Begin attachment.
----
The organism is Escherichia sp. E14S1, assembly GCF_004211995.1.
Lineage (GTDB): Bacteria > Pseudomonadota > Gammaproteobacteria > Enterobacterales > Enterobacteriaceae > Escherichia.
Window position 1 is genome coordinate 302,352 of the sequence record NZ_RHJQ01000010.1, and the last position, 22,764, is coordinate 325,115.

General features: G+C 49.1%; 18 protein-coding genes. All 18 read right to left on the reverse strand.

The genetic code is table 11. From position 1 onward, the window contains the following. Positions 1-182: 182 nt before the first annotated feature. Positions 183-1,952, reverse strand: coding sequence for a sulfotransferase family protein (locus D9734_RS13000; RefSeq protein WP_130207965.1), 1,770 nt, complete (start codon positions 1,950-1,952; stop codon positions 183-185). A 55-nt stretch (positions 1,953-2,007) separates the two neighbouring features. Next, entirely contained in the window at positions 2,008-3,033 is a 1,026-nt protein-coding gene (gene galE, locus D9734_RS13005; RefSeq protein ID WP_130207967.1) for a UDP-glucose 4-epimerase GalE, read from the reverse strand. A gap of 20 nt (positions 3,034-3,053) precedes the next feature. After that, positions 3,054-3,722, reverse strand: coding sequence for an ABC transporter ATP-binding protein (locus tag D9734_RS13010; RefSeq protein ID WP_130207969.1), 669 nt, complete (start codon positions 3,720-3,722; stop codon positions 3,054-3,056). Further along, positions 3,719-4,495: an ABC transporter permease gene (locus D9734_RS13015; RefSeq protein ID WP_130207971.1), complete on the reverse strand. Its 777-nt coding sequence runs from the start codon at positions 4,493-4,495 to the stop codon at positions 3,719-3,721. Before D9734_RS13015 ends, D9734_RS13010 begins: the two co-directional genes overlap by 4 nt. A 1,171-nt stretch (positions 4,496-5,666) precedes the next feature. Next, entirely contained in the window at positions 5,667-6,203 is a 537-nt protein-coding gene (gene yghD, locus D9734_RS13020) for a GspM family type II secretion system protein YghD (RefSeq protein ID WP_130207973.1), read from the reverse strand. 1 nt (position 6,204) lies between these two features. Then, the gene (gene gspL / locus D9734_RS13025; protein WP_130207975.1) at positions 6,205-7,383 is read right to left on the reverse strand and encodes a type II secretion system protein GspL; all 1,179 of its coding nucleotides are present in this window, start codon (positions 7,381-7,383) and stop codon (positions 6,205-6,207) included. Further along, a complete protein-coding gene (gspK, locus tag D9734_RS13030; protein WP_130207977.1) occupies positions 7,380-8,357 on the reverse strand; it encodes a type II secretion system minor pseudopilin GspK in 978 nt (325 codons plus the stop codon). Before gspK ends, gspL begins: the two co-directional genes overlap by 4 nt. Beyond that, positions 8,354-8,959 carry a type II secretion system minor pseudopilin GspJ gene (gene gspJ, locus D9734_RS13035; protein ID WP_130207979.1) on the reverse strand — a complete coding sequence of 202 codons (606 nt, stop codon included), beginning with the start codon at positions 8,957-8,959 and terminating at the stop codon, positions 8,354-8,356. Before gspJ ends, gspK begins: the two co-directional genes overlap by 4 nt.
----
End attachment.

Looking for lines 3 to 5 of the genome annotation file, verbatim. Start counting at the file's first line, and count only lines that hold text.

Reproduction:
Window position 1 is genome coordinate 302,352 of the sequence record NZ_RHJQ01000010.1, and the last position, 22,764, is coordinate 325,115.

General features: G+C 49.1%; 18 protein-coding genes. All 18 read right to left on the reverse strand.

The genetic code is table 11. From position 1 onward, the window contains the following. Positions 1-182: 182 nt before the first annotated feature. Positions 183-1,952, reverse strand: coding sequence for a sulfotransferase family protein (locus D9734_RS13000; RefSeq protein WP_130207965.1), 1,770 nt, complete (start codon positions 1,950-1,952; stop codon positions 183-185). A 55-nt stretch (positions 1,953-2,007) separates the two neighbouring features. Next, entirely contained in the window at positions 2,008-3,033 is a 1,026-nt protein-coding gene (gene galE, locus D9734_RS13005; RefSeq protein ID WP_130207967.1) for a UDP-glucose 4-epimerase GalE, read from the reverse strand. A gap of 20 nt (positions 3,034-3,053) precedes the next feature. After that, positions 3,054-3,722, reverse strand: coding sequence for an ABC transporter ATP-binding protein (locus tag D9734_RS13010; RefSeq protein ID WP_130207969.1), 669 nt, complete (start codon positions 3,720-3,722; stop codon positions 3,054-3,056). Further along, positions 3,719-4,495: an ABC transporter permease gene (locus D9734_RS13015; RefSeq protein ID WP_130207971.1), complete on the reverse strand. Its 777-nt coding sequence runs from the start codon at positions 4,493-4,495 to the stop codon at positions 3,719-3,721. Before D9734_RS13015 ends, D9734_RS13010 begins: the two co-directional genes overlap by 4 nt. A 1,171-nt stretch (positions 4,496-5,666) precedes the next feature. Next, entirely contained in the window at positions 5,667-6,203 is a 537-nt protein-coding gene (gene yghD, locus D9734_RS13020) for a GspM family type II secretion system protein YghD (RefSeq protein ID WP_130207973.1), read from the reverse strand. 1 nt (position 6,204) lies between these two features. Then, the gene (gene gspL / locus D9734_RS13025; protein WP_130207975.1) at positions 6,205-7,383 is read right to left on the reverse strand and encodes a type II secretion system protein GspL; all 1,179 of its coding nucleotides are present in this window, start codon (positions 7,381-7,383) and stop codon (positions 6,205-6,207) included. Further along, a complete protein-coding gene (gspK, locus tag D9734_RS13030; protein WP_130207977.1) occupies positions 7,380-8,357 on the reverse strand; it encodes a type II secretion system minor pseudopilin GspK in 978 nt (325 codons plus the stop codon). Before gspK ends, gspL begins: the two co-directional genes overlap by 4 nt. Beyond that, positions 8,354-8,959 carry a type II secretion system minor pseudopilin GspJ gene (gene gspJ, locus D9734_RS13035; protein ID WP_130207979.1) on the reverse strand — a complete coding sequence of 202 codons (606 nt, stop codon included), beginning with the start codon at positions 8,957-8,959 and terminating at the stop codon, positions 8,354-8,356. Before gspJ ends, gspK begins: the two co-directional genes overlap by 4 nt.